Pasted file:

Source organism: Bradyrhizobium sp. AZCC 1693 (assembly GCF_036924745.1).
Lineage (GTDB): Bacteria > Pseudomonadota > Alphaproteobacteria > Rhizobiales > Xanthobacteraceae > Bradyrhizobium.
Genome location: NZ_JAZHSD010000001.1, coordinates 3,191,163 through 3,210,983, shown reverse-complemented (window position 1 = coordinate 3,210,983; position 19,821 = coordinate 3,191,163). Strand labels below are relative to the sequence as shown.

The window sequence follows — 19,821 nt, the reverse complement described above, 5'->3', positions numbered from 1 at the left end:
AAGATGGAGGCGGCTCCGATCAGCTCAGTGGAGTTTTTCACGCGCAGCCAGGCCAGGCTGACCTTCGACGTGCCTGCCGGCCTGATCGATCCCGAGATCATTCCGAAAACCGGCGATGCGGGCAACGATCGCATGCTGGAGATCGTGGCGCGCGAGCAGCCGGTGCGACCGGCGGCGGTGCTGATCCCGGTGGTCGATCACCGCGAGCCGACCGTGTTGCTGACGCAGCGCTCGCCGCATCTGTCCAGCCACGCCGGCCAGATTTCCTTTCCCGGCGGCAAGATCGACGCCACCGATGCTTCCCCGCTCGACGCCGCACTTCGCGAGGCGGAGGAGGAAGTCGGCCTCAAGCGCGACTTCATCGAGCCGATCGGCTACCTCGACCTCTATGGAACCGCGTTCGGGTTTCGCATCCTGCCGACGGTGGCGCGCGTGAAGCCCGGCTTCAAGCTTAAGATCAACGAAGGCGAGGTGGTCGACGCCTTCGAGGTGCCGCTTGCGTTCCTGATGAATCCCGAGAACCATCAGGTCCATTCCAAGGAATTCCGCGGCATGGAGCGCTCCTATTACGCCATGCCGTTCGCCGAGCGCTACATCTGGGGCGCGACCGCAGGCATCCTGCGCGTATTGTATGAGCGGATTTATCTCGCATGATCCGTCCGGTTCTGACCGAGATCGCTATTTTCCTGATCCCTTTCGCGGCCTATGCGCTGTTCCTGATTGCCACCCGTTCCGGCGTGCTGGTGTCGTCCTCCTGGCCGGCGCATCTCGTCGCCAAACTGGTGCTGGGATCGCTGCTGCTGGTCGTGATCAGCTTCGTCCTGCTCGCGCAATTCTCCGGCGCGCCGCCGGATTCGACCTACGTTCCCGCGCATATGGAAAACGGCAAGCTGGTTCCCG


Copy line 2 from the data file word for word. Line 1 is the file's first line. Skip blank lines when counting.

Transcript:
Lineage (GTDB): Bacteria > Pseudomonadota > Alphaproteobacteria > Rhizobiales > Xanthobacteraceae > Bradyrhizobium.